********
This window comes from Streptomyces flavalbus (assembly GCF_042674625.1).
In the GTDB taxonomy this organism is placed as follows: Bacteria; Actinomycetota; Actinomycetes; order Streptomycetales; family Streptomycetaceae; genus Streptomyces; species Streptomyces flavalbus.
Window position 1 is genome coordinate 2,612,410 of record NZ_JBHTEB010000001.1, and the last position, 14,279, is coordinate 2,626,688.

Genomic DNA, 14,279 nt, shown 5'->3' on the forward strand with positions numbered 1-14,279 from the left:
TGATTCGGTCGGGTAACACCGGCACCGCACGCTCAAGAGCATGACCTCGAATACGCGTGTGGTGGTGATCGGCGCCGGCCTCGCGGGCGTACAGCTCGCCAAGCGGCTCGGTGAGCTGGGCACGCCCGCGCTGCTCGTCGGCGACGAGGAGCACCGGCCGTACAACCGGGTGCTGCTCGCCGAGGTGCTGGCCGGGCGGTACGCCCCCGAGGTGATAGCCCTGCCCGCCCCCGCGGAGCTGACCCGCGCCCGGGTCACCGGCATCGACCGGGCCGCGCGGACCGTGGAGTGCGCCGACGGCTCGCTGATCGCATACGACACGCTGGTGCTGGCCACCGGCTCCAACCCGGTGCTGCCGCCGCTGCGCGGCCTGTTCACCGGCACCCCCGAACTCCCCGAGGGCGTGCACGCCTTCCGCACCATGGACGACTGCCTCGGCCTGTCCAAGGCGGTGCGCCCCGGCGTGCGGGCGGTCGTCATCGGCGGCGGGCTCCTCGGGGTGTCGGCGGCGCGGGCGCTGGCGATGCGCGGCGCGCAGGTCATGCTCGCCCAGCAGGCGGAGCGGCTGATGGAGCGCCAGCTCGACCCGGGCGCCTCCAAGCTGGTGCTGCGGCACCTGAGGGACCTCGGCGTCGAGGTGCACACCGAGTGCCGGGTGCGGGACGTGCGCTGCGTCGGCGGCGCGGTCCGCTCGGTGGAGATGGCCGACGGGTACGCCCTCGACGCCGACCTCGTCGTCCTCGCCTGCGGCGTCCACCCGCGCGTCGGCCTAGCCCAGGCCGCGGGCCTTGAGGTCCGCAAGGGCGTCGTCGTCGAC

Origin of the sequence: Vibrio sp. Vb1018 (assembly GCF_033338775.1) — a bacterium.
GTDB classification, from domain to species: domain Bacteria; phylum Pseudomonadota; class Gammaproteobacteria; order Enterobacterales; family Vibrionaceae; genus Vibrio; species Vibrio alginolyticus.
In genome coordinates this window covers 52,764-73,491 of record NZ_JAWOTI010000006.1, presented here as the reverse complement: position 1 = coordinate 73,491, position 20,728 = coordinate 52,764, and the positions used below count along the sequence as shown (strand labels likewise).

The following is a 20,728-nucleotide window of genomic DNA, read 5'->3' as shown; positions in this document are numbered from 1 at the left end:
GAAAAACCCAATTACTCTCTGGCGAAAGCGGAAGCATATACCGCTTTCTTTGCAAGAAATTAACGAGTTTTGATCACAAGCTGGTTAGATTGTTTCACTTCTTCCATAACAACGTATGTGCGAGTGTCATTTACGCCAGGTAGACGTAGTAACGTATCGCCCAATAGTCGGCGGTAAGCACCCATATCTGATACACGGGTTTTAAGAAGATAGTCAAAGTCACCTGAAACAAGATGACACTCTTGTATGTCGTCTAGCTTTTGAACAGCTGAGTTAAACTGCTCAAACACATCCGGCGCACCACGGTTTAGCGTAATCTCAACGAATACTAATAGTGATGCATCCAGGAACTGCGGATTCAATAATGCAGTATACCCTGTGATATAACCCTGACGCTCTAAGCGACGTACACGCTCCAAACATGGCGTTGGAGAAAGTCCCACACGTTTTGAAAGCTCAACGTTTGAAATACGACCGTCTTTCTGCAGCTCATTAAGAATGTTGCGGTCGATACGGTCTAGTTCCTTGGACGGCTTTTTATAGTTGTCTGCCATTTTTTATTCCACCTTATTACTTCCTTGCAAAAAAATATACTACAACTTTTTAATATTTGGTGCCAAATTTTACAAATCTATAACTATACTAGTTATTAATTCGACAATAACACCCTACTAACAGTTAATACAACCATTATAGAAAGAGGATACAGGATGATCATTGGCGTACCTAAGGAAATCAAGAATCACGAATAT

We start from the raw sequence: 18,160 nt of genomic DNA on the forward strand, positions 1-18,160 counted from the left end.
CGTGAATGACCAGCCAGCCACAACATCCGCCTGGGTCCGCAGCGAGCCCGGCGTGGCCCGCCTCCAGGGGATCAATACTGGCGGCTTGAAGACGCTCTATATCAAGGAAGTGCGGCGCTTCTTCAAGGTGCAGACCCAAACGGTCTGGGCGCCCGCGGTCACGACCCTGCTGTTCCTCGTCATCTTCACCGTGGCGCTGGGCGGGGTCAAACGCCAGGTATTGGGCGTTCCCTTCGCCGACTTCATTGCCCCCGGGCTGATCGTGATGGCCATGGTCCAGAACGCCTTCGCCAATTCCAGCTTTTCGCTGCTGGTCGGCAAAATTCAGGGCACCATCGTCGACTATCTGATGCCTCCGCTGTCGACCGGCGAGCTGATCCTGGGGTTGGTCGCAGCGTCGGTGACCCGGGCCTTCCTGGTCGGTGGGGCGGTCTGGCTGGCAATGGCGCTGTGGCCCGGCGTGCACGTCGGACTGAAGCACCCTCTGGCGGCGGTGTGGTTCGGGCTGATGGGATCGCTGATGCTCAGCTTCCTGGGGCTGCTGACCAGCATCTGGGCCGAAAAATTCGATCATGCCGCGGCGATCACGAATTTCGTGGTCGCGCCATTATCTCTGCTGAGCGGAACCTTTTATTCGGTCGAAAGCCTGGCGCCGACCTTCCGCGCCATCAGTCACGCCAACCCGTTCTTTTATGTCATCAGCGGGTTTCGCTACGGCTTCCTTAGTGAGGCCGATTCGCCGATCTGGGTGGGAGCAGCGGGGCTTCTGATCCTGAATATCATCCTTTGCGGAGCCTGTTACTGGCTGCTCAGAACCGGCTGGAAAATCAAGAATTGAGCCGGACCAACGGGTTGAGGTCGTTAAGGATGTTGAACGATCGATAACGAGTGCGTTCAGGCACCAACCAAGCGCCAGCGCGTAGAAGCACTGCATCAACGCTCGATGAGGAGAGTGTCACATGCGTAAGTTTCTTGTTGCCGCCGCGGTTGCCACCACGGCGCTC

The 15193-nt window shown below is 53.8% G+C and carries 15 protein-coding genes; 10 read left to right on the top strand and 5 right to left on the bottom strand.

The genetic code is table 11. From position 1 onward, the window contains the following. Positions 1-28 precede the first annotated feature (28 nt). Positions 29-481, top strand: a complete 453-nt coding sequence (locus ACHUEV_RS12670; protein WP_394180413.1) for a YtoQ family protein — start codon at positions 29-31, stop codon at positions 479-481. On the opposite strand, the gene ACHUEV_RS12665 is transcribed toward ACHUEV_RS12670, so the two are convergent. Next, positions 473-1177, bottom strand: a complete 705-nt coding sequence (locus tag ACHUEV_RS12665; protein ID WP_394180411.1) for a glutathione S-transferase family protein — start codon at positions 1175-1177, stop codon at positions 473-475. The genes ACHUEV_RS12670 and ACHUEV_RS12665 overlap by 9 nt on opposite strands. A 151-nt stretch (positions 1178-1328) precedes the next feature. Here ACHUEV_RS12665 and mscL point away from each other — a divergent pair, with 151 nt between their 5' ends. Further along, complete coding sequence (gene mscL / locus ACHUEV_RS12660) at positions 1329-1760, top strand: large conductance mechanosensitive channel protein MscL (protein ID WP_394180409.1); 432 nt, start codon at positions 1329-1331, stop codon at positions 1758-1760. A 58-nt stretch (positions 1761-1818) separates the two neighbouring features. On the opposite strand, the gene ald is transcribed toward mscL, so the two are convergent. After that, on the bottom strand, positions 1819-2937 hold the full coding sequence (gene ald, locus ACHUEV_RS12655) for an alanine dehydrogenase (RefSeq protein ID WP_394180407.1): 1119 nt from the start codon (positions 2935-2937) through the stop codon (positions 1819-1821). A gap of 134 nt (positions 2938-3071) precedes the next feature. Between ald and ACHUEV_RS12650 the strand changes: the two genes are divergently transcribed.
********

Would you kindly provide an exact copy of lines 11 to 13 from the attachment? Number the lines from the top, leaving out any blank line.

We start from the raw sequence: 18,160 nt of genomic DNA on the forward strand, positions 1-18,160 counted from the left end.
CGTGAATGACCAGCCAGCCACAACATCCGCCTGGGTCCGCAGCGAGCCCGGCGTGGCCCGCCTCCAGGGGATCAATACTGGCGGCTTGAAGACGCTCTATATCAAGGAAGTGCGGCGCTTCTTCAAGGTGCAGACCCAAACGGTCTGGGCGCCCGCGGTCACGACCCTGCTGTTCCTCGTCATCTTCACCGTGGCGCTGGGCGGGGTCAAACGCCAGGTATTGGGCGTTCCCTTCGCCGACTTCATTGCCCCCGGGCTGATCGTGATGGCCATGGTCCAGAACGCCTTCGCCAATTCCAGCTTTTCGCTGCTGGTCGGCAAAATTCAGGGCACCATCGTCGACTATCTGATGCCTCCGCTGTCGACCGGCGAGCTGATCCTGGGGTTGGTCGCAGCGTCGGTGACCCGGGCCTTCCTGGTCGGTGGGGCGGTCTGGCTGGCAATGGCGCTGTGGCCCGGCGTGCACGTCGGACTGAAGCACCCTCTGGCGGCGGTGTGGTTCGGGCTGATGGGATCGCTGATGCTCAGCTTCCTGGGGCTGCTGACCAGCATCTGGGCCGAAAAATTCGATCATGCCGCGGCGATCACGAATTTCGTGGTCGCGCCATTATCTCTGCTGAGCGGAACCTTTTATTCGGTCGAAAGCCTGGCGCCGACCTTCCGCGCCATCAGTCACGCCAACCCGTTCTTTTATGTCATCAGCGGGTTTCGCTACGGCTTCCTTAGTGAGGCCGATTCGCCGATCTGGGTGGGAGCAGCGGGGCTTCTGATCCTGAATATCATCCTTTGCGGAGCCTGTTACTGGCTGCTCAGAACCGGCTGGAAAATCAAGAATTGAGCCGGACCAACGGGTTGAGGTCGTTAAGGATGTTGAACGATCGATAACGAGTGCGTTCAGGCACCAACCAAGCGCCAGCGCGTAGAAGCACTGCATCAACGCTCGATGAGGAGAGTGTCACATGCGTAAGTTTCTTGTTGCCGCCGCGGTTGCCACCACGGCGCTC

The 15193-nt window shown below is 53.8% G+C and carries 15 protein-coding genes; 10 read left to right on the top strand and 5 right to left on the bottom strand.